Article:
Ulmus minor 'Stricta'

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Ulmus minor
Cornish Elm, Finistère, France, in 1996.
Cultivar 'Stricta'
Origin England

Ulmus minor 'Stricta', a member of the Field Elm group known as the Cornish Elm, was commonly found in South West England, Southern Ireland and Brittany until the arrival of Dutch elm disease in the late 1960s. Dr Max Coleman of Royal Botanic Garden Edinburgh, arguing in his 2002 paper on British elms that there was no clear distinction between species and subspecies, suggested that known or suspected clones of Ulmus minor, once cultivated and named, should be treated as cultivars, preferred the designation U. minor 'Stricta'. The DNA of 'Stricta' has been investigated and the cultivar is now known to be a clone.[1]

Mature trees are now largely restricted to Australia, whither it was introduced in the 19th century.


Growing to a height of up to 27 metres (89 ft), the Cornish Elm is a slender, slow-growing deciduous tree, distinguished by its long, straight trunk, which culminates in a narrow fan-shaped crown comprising short, straight, ascending branches.[2] The leaves are small, obovate to oval, typically acuminate at the apex, 6 cm long by 3.5 cm broad, with a dark-green upper surface, glossy and smooth. The perfect apetalous wind-pollinated flowers occur in clusters of 15–20 on very short pedicels. The samarae rarely ripened in England, but when mature were very similar to those of others in the Field Elm group, being mostly obovate, 16 mm long by 10 mm broad.

Dr Oliver Rackham (1986) noted that Cornish Elms with "more spreading" crowns grow around Truro and on the Lizard Peninsula, illustrating the variety, which he called 'Lizard Elm', with a 1980 photograph.[3]

Pests and diseases[edit]

Cornish Elm is very susceptible to Dutch elm disease.

Cultivation and uses[edit]

The origin of the Cornish Elm in England remains a matter of contention; commonly assumed to have been introduced from Brittany by Man, it is also considered possible that the species may have survived the Ice Ages on lands to the south of Cornwall long since lost to the sea.[4] Without doubt, its current distribution owes much to man's activities, as it is the tree traditionally considered the best choice for providing shelter along the Cornish coast. Moreover, its timber was much prized for its strength, and commonly used in wheel and wagon construction.[5]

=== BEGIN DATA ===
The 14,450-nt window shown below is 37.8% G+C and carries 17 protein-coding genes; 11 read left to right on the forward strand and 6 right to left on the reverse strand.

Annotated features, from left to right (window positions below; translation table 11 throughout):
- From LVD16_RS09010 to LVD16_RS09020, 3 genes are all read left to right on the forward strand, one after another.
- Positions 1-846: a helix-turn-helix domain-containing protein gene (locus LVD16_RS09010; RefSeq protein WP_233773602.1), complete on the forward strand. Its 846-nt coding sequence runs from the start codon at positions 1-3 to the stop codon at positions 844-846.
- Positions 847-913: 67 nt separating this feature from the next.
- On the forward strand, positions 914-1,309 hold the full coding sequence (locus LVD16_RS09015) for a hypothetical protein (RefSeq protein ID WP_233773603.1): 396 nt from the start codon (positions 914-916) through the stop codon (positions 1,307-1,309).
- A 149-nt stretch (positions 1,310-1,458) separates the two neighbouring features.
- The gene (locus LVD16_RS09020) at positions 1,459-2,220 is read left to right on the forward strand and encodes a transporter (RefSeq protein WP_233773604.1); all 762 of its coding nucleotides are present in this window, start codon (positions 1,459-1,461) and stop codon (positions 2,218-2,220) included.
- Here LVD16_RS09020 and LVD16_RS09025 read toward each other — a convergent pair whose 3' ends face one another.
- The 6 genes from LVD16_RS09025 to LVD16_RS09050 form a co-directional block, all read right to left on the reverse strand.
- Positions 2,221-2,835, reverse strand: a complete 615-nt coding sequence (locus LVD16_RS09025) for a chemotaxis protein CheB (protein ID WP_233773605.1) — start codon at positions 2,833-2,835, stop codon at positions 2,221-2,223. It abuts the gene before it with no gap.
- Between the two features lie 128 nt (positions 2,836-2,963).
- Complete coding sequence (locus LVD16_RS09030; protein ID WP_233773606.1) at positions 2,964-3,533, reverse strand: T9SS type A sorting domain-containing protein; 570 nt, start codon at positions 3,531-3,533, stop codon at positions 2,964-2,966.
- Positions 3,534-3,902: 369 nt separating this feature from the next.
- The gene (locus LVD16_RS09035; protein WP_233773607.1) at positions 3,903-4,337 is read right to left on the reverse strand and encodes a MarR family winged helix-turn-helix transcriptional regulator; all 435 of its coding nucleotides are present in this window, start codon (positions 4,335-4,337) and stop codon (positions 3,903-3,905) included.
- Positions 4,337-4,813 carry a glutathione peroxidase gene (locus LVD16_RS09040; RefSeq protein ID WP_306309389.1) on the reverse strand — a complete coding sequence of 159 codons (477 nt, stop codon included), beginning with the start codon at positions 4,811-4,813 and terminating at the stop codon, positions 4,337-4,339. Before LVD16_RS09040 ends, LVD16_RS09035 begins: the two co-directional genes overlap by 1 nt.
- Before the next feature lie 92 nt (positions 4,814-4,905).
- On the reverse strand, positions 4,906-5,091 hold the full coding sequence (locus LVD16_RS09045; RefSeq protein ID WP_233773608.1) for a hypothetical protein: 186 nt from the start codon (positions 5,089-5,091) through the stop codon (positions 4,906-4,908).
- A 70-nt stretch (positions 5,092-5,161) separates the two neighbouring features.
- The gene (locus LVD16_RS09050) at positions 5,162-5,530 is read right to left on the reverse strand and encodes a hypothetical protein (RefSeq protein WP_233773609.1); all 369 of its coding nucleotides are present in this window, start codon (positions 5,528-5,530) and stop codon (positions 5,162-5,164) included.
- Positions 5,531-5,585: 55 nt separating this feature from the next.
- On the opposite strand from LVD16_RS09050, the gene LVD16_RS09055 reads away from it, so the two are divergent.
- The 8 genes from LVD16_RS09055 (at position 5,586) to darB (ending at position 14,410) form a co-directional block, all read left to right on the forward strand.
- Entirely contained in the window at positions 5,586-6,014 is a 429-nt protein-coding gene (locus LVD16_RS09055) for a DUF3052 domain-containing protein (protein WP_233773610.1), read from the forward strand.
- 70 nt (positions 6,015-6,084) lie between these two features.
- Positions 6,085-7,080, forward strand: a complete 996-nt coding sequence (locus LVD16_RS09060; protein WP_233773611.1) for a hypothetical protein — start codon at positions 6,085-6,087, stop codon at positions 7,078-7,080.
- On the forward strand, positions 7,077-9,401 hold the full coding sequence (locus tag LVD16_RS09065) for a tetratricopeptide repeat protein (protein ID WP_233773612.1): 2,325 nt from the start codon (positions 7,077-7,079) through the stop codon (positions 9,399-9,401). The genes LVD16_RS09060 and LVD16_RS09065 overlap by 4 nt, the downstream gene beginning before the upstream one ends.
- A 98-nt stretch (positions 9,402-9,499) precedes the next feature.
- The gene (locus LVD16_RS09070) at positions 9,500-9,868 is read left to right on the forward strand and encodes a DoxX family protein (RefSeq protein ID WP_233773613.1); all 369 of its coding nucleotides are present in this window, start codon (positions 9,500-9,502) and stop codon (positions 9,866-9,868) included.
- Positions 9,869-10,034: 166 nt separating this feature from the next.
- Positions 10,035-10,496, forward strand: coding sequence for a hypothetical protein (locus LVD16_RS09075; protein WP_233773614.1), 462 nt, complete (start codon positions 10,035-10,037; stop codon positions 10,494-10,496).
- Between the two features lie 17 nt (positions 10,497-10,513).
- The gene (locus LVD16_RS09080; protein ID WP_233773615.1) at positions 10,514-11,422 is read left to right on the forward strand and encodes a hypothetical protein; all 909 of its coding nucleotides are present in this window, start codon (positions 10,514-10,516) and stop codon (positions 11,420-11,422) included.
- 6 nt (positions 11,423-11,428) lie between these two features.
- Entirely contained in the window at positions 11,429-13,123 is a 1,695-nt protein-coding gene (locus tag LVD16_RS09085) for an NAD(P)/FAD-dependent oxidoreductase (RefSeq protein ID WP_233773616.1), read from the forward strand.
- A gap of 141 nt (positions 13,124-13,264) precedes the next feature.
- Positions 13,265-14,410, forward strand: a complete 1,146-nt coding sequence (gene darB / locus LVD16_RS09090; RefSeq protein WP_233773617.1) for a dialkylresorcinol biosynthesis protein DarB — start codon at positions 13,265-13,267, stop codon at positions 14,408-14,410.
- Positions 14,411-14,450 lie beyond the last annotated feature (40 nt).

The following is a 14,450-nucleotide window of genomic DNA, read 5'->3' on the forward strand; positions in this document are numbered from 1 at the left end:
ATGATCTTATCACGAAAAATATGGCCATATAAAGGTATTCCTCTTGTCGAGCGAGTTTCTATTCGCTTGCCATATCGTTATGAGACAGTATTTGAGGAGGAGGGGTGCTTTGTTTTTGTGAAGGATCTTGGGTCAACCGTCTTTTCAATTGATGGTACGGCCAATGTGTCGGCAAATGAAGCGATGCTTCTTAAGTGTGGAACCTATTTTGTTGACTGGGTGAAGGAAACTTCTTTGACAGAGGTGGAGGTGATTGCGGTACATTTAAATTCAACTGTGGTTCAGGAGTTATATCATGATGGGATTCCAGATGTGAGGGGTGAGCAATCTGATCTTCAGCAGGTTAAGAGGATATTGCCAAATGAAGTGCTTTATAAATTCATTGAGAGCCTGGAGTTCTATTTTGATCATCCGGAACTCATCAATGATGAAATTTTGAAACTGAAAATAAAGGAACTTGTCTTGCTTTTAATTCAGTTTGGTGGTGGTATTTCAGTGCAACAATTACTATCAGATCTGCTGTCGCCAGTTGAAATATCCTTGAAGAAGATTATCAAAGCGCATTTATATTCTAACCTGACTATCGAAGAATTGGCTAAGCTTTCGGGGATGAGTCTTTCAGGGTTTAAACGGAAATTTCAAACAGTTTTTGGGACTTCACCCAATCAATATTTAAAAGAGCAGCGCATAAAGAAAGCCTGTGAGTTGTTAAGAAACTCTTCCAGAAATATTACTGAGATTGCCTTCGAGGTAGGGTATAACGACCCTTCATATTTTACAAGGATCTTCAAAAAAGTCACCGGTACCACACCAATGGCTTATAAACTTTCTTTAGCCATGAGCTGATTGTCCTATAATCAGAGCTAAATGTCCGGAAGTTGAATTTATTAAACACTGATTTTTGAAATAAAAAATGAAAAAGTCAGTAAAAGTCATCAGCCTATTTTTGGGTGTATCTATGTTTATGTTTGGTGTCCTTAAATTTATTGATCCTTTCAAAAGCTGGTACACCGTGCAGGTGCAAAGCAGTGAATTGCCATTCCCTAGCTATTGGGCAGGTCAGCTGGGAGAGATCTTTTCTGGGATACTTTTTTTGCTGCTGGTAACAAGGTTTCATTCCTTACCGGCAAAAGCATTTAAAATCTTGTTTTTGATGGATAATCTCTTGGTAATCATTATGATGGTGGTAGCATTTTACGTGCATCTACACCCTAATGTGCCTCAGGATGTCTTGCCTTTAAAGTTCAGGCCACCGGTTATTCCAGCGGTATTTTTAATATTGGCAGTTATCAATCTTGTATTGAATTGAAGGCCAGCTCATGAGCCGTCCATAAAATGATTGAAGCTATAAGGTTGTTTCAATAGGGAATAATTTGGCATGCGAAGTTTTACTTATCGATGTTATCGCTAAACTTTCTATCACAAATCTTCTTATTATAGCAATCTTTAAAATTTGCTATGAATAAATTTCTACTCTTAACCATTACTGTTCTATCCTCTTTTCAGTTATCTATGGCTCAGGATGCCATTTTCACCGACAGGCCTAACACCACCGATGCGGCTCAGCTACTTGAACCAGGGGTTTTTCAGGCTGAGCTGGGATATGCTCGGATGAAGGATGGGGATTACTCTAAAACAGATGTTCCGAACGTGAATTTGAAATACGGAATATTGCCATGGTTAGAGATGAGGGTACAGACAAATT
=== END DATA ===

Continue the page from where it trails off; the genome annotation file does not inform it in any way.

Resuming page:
Few mature specimens are known to survive in the wild in England, but suckers remain a common component of hedgerows, and thus the genetic resources of this cultivar are not considered endangered.[6] A prime example is the Great Elm of Rosuic, an ancient pollard elm which attained a d.b.h. of over 2.5 metres (8.2 ft) before succumbing to disease, but is now producing suckers.[7][8] Again, like others of the species, propagation is almost entirely by suckers, which the tree produces copiously.[9][10]

Notable trees[edit]

As of 2011, the Woodland Trust lists only one verified mature Cornish Elm surviving in Cornwall, a specimen 1.89 metres (6.2 ft) in girth at Tregoose near Helston.[11] As of 2009, two specimens of Cornish Elm are reputed to survive in East Sussex at Selmeston, near the footpath across the grounds of Sherrington Manor.[12] Another specimen (height about 25 m, girth about 2 m) survives (2014) in Edinburgh, near the intersection of Douglas Crescent and Douglas Gardens.[13] A small number of mature trees, with an average d.b.h. of 143 cm, survive at Castletownbere Cemetery in County Cork, Ireland.[14] Another specimen, believed to be over a century old, exists in Shoreham, Victoria in Australia.[citation needed]


The noted botanist Ronald Melville considered Goodyer's Elm a variety of the Cornish Elm.


It has been suggested that the cultivar 'Daveyi' is a natural hybrid of Wych elm and Cornish elm.[15][16]


There are no known cultivars of this taxon, although the botanist F. J. Fontaine conjectured that the cultivar Ulmus 'Purpurea' is related to the Cornish Elm.[17] The tree is not known to be in commerce beyond Australia.


North America




  1. ^ Coleman M. (2002) 'British elms.' British Wildlife 13 (6): 390-395.
  2. ^ Diagnostic photographs of Cornish elm in St Austell (Francis Frith Collection); at Coldrenick, Menheniot (Elwes and Henry, The Trees of Britain and Ireland vol.VII, Plate 397 [after p.1933]) ; in Zelah (oldcornwall.netfirms.com).
  3. ^ Rackham, Oliver, The History of the Countryside (London, 1986), p. 236
  4. ^ White, J. & More, D. (2002). Trees of Britain & Northern Europe. Cassell's, London.
  5. ^ Elwes, H. J. & Henry, A. (1913). The Trees of Great Britain & Ireland. Vol. VII. 1848–1929. Republished 2004 Cambridge University Press, ISBN 9781108069380
  6. ^ Ipgri.cgiar.org
  7. ^ "Ancient Trees in Cornwall (third paragraph)". Cornwall Council. February 17, 2010. Retrieved May 5, 2011. Based on a chapter written by Sue Pring in 'Glorious Gardens of Cornwall' published by the Cornwall Gardens Trust. 
  8. ^ Rackham, Oliver, A History of the Countryside (London, 1986)
  9. ^ Richens, R. H. (1983). Elm. Cambridge University Press
  10. ^ Stace, C. A. (1997). New Flora of the British Isles, 2nd edition. Cambridge University Press
  11. ^ Details and photographs of Tregoose elm. Ancient-tree-hunt.org.
  12. ^ South Downs Online
  13. ^ Edinburgh 'Angustifolia' may be seen on Google Streetview, from 1 Douglas Gardens.
  14. ^ Mackenthun, G. L. (2007) The elms of Co. Cork - a survey of species, varieties and forms. Irish Forestry Vol 64, (1 & 2) 2007
  15. ^ http://www.cornwall.gov.uk/default.aspx?page=13849
  16. ^ Archie Miles, Hidden Trees of Britain, Ebury Press, 2007, p.17
  17. ^ F. J. Fontaine, Dendroflora No., (1968).
  18. ^ Brighton-Hove.gov.uk
  19. ^ Cambridge Botanic Garden
  20. ^ Spencer, R., Hawker, J. and Lumley, P. (1991). Elms in Australia. Australia: Royal Botanic Gardens, Melbourne. ISBN 0-7241-9962-4. 
  21. ^ EstablishedTrees.com.au